G.: I am patriotic, but I am not in a competition with my band mates in this department. I think I’ve just spent so much time away from Romania since leaving, that it has made me love it more and more each day. I am lucky to be in a band with two Americans who are extremely interested in culture, and taking it in! As a child, Green lived in France while I lived in Romania. His family is Haitian, so he grew up with that culture, the same way I grew up in a household with Romanian culture. Red was born in the states in an American family, but he spent time in Bolivia and Ghana, learning multiple languages, which is commendable.
D.T.: Have you been visited Romania lately?
G.: Last time I visited was at age 7. I am waiting for RDGLDGRN to be booked for a concert, I would be so happy to perform in Bucharest.
D.T.: In all your 29 years, when did you felt the most proud of Romania?
G.: Probably the USA World Cup in 1994. Beyond our performance in the competition, I was so happy to be with family and friends, smiling and celebrating, eating good food and embracing our good fortune!
D.T.: You need to know that I also noticed you are a football fan, specially a fan of Steaua Bucuresti. Do you have any other favorite, where you are a fan of a Romanian player?
G.: Love Vlad Chiriches. He has the potential to be a legend. Bourceanu is excellent. I think he could play for any team in the world. I miss Rusescu, it’s a shame he went to Spain to sit on the bench, when just a year ago, he managed to score over 20 goals in a remarkable season. I love Stanciu and Iancu, they are our future and I am excited to see them grow. One of my favorite players in Romanian football has to be Alexandru Maxim. His performance in the Bundesliga speaks for itself. We need midfielders like him to be able to go anywhere in the major competitions. I keep in touch with Vlad Marin, currently playing for Juventus, my favorite club in Italy. I hope he can make noise for our national team one day.
D.T.: What do you think about Romania’s music industry?
G.: I am a fan of the alternative music, especially what the Okapi label releases. I am in touch with Vlad Lucan, one of the founders. I appreciate their story and how hard work has paid off. I told him they need to release a documentary, so the people can witness how a hip-hop song reached #1 in Romania!
D.T.: Are any Romanian artists that you like or appreciate from a certain reason?
G.: Bean, of Subcarpați and Suie Paparude. I am a huge fan of Subcarpați, I think Bean is a genius, whom I love to share music with. Anybody that combines Romanian folk music with anything modern is a hero in my book. “Abia La Inceput,” is an incredible song, for anybody that wants to hear some of my favorite Romanian Hip-Hop. Skizzo Skillz is someone I have been in touch with for a long time, it has been absolutely incredible watching him progress into being a star in Romania. It inspires me!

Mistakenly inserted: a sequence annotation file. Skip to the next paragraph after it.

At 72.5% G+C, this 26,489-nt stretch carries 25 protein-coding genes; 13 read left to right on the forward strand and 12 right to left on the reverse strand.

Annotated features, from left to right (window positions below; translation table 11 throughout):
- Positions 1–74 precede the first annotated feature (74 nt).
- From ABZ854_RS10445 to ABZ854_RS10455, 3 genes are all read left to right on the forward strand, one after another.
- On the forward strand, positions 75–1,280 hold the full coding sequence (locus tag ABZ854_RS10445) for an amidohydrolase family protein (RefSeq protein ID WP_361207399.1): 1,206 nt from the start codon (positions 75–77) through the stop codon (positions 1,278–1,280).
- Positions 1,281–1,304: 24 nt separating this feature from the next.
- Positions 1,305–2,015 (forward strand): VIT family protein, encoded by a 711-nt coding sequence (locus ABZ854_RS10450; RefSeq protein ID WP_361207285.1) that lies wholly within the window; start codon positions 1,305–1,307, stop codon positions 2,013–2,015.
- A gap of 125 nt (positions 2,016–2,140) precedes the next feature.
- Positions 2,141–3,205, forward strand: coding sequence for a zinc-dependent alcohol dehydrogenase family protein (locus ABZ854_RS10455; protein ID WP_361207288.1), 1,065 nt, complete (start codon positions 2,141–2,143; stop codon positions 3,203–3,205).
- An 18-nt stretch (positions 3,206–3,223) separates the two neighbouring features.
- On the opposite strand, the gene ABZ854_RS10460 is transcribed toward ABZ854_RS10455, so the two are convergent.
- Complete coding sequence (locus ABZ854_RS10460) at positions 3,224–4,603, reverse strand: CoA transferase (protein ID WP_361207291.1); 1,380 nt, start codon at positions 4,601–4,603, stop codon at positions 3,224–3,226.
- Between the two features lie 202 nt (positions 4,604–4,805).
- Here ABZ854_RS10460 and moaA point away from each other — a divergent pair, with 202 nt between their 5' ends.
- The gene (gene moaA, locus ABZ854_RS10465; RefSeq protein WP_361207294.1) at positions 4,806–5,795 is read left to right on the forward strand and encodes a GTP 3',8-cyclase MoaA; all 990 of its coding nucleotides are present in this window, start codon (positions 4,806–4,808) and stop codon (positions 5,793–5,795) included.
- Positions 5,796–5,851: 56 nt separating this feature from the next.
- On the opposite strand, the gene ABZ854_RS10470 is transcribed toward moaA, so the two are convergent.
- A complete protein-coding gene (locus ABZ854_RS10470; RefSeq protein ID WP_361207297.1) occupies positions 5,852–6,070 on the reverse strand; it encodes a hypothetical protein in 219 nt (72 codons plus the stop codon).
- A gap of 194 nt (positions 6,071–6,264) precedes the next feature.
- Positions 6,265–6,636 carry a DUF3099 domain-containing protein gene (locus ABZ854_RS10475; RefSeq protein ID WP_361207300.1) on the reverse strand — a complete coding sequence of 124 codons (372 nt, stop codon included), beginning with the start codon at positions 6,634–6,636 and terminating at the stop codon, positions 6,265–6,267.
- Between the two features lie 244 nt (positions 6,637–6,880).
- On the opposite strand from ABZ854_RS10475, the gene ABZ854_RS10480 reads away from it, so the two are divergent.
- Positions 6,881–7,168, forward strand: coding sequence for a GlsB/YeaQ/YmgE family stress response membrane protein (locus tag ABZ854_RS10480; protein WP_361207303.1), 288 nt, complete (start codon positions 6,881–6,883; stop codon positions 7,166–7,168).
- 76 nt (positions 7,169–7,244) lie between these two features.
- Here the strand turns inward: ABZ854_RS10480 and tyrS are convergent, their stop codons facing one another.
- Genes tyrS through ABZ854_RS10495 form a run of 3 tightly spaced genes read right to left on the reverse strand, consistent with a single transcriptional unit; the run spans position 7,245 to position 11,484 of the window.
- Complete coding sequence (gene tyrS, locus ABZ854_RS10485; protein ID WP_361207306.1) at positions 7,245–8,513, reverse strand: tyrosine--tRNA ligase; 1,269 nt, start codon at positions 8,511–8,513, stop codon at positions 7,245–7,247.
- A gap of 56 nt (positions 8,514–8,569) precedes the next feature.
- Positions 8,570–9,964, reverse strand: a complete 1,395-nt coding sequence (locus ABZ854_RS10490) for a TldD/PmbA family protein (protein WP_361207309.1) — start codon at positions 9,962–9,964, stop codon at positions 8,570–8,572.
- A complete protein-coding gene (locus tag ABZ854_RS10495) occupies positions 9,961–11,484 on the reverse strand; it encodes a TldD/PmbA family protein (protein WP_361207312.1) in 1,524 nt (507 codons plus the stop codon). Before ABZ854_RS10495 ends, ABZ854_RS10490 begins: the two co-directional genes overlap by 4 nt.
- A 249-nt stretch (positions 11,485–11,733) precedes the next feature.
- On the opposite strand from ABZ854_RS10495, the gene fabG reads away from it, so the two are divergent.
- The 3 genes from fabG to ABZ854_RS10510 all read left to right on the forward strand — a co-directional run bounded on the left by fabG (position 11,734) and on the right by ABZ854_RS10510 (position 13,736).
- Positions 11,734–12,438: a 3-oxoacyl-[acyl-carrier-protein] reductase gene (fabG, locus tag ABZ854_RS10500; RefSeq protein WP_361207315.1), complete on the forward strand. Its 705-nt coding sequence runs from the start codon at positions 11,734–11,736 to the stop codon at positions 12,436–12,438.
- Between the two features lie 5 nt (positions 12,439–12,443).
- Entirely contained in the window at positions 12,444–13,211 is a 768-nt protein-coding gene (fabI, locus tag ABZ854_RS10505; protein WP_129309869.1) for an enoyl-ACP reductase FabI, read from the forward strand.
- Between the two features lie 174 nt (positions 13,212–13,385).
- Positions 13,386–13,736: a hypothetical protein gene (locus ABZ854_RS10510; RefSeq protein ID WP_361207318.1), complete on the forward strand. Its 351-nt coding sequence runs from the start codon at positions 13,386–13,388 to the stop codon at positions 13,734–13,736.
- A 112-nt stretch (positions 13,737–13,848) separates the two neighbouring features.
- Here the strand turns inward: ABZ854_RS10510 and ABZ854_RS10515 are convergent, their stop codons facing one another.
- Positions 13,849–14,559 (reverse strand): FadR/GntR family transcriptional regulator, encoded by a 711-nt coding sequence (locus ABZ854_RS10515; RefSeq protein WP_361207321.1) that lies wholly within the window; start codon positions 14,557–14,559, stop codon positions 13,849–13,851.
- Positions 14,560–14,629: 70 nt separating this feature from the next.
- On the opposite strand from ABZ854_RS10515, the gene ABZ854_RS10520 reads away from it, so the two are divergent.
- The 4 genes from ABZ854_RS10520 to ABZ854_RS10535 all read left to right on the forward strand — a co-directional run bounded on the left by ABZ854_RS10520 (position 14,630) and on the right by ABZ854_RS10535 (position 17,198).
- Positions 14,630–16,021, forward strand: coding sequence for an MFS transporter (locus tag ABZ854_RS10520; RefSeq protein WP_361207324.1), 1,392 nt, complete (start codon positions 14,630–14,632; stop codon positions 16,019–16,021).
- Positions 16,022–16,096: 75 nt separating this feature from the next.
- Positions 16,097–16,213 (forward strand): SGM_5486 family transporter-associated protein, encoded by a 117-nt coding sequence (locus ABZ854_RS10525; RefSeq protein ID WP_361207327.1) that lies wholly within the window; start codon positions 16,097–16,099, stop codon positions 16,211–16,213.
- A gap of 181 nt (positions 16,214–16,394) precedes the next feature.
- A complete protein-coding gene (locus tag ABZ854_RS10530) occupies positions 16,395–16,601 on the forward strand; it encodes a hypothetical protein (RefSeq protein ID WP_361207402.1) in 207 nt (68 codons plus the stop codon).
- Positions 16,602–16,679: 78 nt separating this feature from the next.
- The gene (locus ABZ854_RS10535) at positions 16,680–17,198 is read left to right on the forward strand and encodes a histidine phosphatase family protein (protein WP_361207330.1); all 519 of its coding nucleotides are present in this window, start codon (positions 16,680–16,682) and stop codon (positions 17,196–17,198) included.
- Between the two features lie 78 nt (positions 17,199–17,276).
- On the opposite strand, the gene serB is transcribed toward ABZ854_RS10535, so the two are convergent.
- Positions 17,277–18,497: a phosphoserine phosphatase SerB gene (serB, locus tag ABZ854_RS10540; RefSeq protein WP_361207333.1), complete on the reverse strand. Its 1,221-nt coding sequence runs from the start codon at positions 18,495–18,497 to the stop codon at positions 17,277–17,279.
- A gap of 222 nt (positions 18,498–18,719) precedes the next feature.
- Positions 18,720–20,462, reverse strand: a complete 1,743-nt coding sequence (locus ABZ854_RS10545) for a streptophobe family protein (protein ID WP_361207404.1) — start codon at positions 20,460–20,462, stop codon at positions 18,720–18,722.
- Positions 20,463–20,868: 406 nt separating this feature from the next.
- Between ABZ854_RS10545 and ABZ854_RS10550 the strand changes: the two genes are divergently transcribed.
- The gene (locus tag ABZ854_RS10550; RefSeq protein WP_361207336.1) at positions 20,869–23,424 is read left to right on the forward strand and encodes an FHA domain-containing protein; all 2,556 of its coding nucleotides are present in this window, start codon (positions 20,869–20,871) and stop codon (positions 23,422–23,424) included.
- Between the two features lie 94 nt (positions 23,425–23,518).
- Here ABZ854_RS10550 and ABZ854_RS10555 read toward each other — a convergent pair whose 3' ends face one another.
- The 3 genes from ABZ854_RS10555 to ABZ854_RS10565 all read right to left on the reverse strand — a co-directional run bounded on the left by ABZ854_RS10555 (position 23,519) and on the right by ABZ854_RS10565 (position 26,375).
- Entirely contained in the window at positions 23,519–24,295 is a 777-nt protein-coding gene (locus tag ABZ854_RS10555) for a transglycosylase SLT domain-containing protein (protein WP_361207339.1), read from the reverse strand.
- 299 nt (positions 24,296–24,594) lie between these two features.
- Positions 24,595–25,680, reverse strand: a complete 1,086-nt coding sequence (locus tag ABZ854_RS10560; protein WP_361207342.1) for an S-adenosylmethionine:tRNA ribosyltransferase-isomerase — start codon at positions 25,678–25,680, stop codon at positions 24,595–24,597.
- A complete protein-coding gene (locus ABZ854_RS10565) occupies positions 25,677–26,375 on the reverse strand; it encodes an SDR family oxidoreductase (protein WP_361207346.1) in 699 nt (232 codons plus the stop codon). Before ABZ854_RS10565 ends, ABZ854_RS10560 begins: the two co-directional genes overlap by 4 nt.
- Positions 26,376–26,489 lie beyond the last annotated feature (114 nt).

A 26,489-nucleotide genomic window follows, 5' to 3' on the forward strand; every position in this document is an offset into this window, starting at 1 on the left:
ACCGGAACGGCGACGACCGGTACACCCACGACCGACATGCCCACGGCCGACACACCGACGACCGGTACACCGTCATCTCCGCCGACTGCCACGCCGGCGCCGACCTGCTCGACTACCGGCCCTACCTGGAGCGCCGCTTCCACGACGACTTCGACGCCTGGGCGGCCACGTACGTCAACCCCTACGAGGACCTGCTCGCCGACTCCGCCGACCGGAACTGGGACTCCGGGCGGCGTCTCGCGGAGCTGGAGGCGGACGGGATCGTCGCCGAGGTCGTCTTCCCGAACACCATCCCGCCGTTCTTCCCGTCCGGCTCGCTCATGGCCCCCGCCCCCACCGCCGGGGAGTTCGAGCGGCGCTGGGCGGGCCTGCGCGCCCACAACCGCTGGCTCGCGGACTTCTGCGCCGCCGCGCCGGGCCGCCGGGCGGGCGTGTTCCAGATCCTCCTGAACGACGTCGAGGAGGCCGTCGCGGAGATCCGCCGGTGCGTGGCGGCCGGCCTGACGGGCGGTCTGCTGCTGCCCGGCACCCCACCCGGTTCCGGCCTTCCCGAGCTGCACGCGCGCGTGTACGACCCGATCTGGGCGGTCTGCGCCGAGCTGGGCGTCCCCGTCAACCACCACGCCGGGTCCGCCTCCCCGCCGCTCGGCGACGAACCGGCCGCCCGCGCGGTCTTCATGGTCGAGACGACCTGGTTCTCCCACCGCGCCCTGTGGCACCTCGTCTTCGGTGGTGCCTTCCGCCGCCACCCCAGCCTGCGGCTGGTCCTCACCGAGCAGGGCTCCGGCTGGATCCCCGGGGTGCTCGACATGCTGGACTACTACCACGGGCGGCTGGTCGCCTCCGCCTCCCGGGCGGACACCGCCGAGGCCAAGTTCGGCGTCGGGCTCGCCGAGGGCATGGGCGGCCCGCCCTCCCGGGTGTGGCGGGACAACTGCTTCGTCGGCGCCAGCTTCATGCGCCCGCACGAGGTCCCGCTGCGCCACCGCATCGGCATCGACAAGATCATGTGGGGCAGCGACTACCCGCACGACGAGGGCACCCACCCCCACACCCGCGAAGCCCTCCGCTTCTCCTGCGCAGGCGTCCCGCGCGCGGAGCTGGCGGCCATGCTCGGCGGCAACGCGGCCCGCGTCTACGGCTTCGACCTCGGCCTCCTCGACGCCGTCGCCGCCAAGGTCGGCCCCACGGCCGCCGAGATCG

D.T.: Do you remember what was the first song you heard in America of a Romanian artist?
G.: Absolutely. O-Zone’s Dragostea Din Tei 🙂
D.T.: When, where and what was your reaction?
G.: I remember hearing this at parties and I felt so proud, I had no idea what to do with myself or how to explain it to my American friends. On our recent tour in Europe, we went to a place to eat in Berlin. Toward the end of the night, girls started dancing on the tables and they were playing German dance music. There was only one song that they played that wasn’t German: O-Zone’s Dragostea Din Tei. This isn’t a song I listen to, but I was extremely happy to be able to sing Romanian verses in a German pub. Bravo, O-Zone!
D.T.: OK, I am taking advantage that we are on 1st of December and, as a last question on this first part of the interview, I want to ask you what would you bring from America to make a Romania a better place?
G.: Romania is a great place that most people don’t know about, or have a skewed judgment of. There is something wrong with every country in the world, and I think Romania could learn from America the same way that America could learn from Romania. The only thing that I can think of that truly comes to mind is equality. If you look at black Americans and how far they’ve come in the states, you realize that anything is possible. It was inspiring to watch Obama win the presidency and shake the world! I would love to see Romanians support the gypsy community and embrace equality. I realize that integrating isn’t the easiest thing in the world and that gypsies have certain aspects of their culture that is complicated to comprehend, but there is no justification or reason that we should ever be racist or prejudice towards them in any way. Following typical European footsteps in closing doors and treating them like a lower class is absolutely wrong and should be punished by law. The only reason why I have this opinion is because I grew up in America. Anybody that doesn’t see eye to eye with me on this subject should come to America to truly understand the perspective.
This interview is done by Dorin Tismanariu, © Virtual-Team – December, 2013. Copy of the entire interview or parts of it requires credits, a link directly to our website. Here is the romanian version!
Stay on and don’t miss the 2nd part tomorrow. We will speak about how the band grew, but also about the events in this last period. If you enjoyed it, please like, share and subscribe our Facebook page for further news!